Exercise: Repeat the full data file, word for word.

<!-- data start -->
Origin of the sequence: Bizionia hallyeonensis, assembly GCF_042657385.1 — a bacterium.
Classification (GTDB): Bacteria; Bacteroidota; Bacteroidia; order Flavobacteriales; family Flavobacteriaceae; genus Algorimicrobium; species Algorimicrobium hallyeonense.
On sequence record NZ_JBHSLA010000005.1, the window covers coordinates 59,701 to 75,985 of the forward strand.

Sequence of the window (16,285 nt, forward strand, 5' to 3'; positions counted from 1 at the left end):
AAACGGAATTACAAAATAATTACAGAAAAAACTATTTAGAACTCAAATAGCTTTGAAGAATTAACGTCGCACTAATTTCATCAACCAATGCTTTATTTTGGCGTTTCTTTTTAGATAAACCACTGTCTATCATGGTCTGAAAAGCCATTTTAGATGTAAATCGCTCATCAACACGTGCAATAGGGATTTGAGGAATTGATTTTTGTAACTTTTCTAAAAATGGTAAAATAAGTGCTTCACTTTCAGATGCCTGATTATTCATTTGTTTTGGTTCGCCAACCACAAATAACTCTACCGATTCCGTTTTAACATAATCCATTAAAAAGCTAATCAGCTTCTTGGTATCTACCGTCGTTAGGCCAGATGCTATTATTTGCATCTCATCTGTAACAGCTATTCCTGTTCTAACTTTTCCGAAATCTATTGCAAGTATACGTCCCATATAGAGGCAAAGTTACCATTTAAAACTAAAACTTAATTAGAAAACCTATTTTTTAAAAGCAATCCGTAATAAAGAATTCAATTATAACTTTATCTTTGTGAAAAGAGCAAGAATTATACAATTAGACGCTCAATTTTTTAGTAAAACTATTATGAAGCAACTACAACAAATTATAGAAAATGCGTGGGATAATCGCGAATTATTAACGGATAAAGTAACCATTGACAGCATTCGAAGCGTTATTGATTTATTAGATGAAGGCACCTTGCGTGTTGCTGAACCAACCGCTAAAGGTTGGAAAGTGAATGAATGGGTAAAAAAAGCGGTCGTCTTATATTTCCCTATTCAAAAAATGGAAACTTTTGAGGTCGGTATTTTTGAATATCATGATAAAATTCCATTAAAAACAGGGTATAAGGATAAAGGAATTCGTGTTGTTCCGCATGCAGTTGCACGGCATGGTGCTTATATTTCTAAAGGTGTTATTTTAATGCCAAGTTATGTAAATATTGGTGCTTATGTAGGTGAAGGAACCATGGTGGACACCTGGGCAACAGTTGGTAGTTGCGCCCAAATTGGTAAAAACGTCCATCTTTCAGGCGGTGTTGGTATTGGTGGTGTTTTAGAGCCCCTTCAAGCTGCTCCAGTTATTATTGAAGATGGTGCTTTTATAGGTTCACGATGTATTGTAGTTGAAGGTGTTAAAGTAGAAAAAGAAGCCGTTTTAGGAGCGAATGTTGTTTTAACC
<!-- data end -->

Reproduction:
Origin of the sequence: Bizionia hallyeonensis, assembly GCF_042657385.1 — a bacterium.
Classification (GTDB): Bacteria; Bacteroidota; Bacteroidia; order Flavobacteriales; family Flavobacteriaceae; genus Algorimicrobium; species Algorimicrobium hallyeonense.
On sequence record NZ_JBHSLA010000005.1, the window covers coordinates 59,701 to 75,985 of the forward strand.

Sequence of the window (16,285 nt, forward strand, 5' to 3'; positions counted from 1 at the left end):
AAACGGAATTACAAAATAATTACAGAAAAAACTATTTAGAACTCAAATAGCTTTGAAGAATTAACGTCGCACTAATTTCATCAACCAATGCTTTATTTTGGCGTTTCTTTTTAGATAAACCACTGTCTATCATGGTCTGAAAAGCCATTTTAGATGTAAATCGCTCATCAACACGTGCAATAGGGATTTGAGGAATTGATTTTTGTAACTTTTCTAAAAATGGTAAAATAAGTGCTTCACTTTCAGATGCCTGATTATTCATTTGTTTTGGTTCGCCAACCACAAATAACTCTACCGATTCCGTTTTAACATAATCCATTAAAAAGCTAATCAGCTTCTTGGTATCTACCGTCGTTAGGCCAGATGCTATTATTTGCATCTCATCTGTAACAGCTATTCCTGTTCTAACTTTTCCGAAATCTATTGCAAGTATACGTCCCATATAGAGGCAAAGTTACCATTTAAAACTAAAACTTAATTAGAAAACCTATTTTTTAAAAGCAATCCGTAATAAAGAATTCAATTATAACTTTATCTTTGTGAAAAGAGCAAGAATTATACAATTAGACGCTCAATTTTTTAGTAAAACTATTATGAAGCAACTACAACAAATTATAGAAAATGCGTGGGATAATCGCGAATTATTAACGGATAAAGTAACCATTGACAGCATTCGAAGCGTTATTGATTTATTAGATGAAGGCACCTTGCGTGTTGCTGAACCAACCGCTAAAGGTTGGAAAGTGAATGAATGGGTAAAAAAAGCGGTCGTCTTATATTTCCCTATTCAAAAAATGGAAACTTTTGAGGTCGGTATTTTTGAATATCATGATAAAATTCCATTAAAAACAGGGTATAAGGATAAAGGAATTCGTGTTGTTCCGCATGCAGTTGCACGGCATGGTGCTTATATTTCTAAAGGTGTTATTTTAATGCCAAGTTATGTAAATATTGGTGCTTATGTAGGTGAAGGAACCATGGTGGACACCTGGGCAACAGTTGGTAGTTGCGCCCAAATTGGTAAAAACGTCCATCTTTCAGGCGGTGTTGGTATTGGTGGTGTTTTAGAGCCCCTTCAAGCTGCTCCAGTTATTATTGAAGATGGTGCTTTTATAGGTTCACGATGTATTGTAGTTGAAGGTGTTAAAGTAGAAAAAGAAGCCGTTTTAGGAGCGAATGTTGTTTTAACC